|Budget Amount *help
¥2,500,000 (Direct Cost : ¥2,500,000)
Fiscal Year 1998 : ¥900,000 (Direct Cost : ¥900,000)
Fiscal Year 1997 : ¥1,600,000 (Direct Cost : ¥1,600,000)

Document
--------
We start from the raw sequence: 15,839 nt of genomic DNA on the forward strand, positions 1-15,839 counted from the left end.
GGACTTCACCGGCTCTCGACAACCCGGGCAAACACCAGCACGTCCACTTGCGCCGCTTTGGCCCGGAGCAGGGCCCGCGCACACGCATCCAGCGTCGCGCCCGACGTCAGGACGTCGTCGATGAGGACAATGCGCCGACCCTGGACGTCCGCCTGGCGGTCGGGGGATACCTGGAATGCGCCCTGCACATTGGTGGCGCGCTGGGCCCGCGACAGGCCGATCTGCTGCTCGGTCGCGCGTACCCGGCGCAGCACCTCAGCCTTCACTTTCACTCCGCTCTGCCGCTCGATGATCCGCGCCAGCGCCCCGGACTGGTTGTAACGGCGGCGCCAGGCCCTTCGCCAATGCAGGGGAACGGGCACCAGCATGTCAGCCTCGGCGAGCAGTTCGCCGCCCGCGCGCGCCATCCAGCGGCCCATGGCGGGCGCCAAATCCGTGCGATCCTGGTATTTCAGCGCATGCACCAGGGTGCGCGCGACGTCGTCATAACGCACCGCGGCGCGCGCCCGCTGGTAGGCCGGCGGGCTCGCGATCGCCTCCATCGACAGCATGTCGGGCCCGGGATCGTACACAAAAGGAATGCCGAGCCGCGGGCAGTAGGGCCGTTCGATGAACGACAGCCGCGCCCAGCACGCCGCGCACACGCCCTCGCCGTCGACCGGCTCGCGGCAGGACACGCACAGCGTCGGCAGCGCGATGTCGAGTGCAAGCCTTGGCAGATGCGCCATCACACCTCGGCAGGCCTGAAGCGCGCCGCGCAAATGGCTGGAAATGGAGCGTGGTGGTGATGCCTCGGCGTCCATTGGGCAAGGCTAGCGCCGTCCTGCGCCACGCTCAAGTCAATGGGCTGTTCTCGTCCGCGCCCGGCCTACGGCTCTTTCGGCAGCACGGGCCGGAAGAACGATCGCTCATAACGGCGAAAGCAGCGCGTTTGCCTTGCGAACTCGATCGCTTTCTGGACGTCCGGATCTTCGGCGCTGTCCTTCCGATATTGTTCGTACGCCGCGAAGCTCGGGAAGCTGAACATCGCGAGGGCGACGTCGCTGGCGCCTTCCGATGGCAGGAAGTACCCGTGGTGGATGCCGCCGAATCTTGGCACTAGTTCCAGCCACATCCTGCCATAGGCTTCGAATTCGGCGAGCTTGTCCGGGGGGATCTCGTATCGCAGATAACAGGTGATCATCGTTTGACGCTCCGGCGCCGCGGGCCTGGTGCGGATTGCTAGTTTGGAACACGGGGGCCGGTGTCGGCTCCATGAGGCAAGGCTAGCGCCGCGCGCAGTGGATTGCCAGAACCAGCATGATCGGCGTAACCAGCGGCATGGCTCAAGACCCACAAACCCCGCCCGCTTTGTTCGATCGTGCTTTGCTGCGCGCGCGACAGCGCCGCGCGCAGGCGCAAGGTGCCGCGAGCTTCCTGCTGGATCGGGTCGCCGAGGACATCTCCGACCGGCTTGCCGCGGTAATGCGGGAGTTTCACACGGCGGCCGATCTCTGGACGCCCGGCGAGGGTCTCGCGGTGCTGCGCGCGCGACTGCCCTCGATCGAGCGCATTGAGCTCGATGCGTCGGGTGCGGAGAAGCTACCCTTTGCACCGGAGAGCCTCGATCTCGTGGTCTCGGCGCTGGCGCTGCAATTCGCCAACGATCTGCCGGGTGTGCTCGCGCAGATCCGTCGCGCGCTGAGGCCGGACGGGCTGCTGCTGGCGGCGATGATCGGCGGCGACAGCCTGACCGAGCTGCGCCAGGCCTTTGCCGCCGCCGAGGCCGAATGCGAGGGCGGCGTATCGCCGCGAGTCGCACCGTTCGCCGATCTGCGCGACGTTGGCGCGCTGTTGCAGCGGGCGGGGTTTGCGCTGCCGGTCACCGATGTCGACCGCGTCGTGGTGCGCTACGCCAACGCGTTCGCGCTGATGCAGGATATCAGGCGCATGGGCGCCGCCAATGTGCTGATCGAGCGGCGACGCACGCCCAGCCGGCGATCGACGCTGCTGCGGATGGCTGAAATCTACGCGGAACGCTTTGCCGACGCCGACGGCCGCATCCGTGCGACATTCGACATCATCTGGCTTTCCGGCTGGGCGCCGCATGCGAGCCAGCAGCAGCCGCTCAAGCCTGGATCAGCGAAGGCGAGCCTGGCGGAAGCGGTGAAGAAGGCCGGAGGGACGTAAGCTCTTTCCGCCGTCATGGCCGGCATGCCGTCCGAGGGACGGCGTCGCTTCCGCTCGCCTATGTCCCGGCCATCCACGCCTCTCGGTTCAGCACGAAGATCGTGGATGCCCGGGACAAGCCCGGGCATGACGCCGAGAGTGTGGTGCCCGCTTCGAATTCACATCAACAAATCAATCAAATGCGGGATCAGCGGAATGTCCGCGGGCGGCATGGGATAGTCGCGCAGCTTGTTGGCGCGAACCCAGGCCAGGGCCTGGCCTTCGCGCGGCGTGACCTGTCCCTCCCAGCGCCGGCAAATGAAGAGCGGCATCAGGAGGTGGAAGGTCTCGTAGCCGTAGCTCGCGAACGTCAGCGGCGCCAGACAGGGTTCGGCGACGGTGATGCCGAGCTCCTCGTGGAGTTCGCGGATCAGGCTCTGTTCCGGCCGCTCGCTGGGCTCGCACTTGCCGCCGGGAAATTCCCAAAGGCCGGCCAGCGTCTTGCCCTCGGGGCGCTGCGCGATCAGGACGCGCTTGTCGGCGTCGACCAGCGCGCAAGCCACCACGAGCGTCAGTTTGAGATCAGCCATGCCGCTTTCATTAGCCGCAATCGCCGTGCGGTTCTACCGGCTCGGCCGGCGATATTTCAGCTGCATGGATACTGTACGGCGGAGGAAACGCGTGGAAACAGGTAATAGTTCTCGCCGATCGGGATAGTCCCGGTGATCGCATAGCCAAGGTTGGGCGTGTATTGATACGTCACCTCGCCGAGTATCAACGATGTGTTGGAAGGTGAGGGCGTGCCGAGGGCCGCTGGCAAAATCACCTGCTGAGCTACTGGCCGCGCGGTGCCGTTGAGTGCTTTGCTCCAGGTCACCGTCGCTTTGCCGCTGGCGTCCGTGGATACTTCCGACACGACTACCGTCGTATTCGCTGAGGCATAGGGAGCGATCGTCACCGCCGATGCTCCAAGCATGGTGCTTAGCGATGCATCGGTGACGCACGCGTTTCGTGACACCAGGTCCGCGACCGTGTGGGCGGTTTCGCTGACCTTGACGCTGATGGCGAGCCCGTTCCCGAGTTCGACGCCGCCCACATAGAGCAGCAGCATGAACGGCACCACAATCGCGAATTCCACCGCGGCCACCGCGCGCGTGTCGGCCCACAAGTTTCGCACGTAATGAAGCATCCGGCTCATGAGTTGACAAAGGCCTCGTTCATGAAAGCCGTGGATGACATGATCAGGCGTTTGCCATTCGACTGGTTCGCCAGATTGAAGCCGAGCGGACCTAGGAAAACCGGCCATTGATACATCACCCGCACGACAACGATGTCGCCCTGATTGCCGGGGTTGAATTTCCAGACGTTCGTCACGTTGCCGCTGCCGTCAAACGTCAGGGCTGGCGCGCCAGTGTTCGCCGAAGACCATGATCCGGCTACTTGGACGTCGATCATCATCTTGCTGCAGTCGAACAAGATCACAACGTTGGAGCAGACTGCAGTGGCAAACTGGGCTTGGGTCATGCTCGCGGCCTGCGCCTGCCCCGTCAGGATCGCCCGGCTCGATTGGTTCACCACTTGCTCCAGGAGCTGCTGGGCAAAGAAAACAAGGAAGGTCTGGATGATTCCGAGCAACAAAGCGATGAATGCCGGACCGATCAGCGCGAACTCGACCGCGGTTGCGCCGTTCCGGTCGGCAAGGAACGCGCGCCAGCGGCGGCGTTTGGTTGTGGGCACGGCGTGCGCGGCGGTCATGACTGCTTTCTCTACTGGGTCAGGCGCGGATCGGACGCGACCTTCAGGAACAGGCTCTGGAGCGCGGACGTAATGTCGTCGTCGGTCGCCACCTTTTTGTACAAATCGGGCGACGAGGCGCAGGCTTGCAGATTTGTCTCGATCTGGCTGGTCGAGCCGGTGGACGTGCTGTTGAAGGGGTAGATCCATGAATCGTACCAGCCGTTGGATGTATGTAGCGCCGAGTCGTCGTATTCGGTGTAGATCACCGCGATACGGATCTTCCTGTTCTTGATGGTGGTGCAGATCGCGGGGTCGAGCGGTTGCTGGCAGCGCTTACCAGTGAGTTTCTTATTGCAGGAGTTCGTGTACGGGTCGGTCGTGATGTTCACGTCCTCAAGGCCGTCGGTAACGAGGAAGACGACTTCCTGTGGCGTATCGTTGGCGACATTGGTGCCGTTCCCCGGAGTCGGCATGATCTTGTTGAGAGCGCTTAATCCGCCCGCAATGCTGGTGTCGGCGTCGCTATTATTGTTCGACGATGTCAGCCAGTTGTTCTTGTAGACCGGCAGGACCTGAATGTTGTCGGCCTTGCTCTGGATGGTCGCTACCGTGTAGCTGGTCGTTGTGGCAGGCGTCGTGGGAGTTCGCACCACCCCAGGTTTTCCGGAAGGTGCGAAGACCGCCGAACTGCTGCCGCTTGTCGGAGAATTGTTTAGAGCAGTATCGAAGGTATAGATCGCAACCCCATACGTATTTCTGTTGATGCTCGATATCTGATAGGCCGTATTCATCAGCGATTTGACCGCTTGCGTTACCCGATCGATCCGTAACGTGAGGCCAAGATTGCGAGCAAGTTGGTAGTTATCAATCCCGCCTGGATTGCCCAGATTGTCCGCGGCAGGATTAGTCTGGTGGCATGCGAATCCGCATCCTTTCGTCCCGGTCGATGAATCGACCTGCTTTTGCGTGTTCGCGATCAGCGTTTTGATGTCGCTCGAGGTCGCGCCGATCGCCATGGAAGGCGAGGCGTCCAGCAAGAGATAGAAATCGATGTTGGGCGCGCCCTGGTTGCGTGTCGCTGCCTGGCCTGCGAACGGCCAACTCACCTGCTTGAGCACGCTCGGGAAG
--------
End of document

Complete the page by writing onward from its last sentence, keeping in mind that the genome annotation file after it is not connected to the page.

The aim of this study was to clarify the mineral (Ca and P) distributions and their promotion of fluoride retention in the plaque in vivo exposed to a mineral enriching mouthrinse and then to estimate factors, which have an influence on the promotion of fluoride retention in the plaque. 11 subjects consenting (20-31 years), had sampling devices containing plaque receptacles (2mm in diameter) to buccal surfaces of upper molars. After plaque had formed over 3 days, subjects were instructed to rinse with one of five rinsing solutions three times a day on 4 consecutive days. Each solution was made by excluding some ingredients out of a mineral enriching mouthrinse (urea 500mM, CaCl_2 20mM, Na_2HPO_4 12mM, Na_2PO_3F(MFP) 5mM, pH_5). Plaque collections were repeated at intervals using different solutions. Plaque samples exposed to a placebo solution with no ingredients served as control. 24 hours after the last rinsing, the sample was freeze-dried and then embedded in a methacrylate mixture. A series of plaque sections parallel with the tooth surface (4 at 6mum then 2 at 3mum) were repeatedly cut from the outer plaque surface towards the enamel, using an ultramicrotome. The thinner sections were used for area measurement to evaluate sample volume. The thicker sections were collected into several congruous specimens. Fluorides and mineral distributions in plaque were analyzed by a method reported by Kato et al. Archs oral Biol. 42 : 521-525, 1997. Fluoride retention increased except in the deeper plaque layers. Fluoride concentrations (0.5-3.6nmol/mm^3) significantly rose in the samples exposed to solutions containing both MEP and minerals, this tendency being greater in the full mouthrinse. Both calcium and phosphorus levels significantly increased only in the plaque exposed to the mineral enriching mouthrinse. However, ANOVA indicated a difference between subjects would be a stronger factor than the type of mouthrinse for fluoride retention in plaque.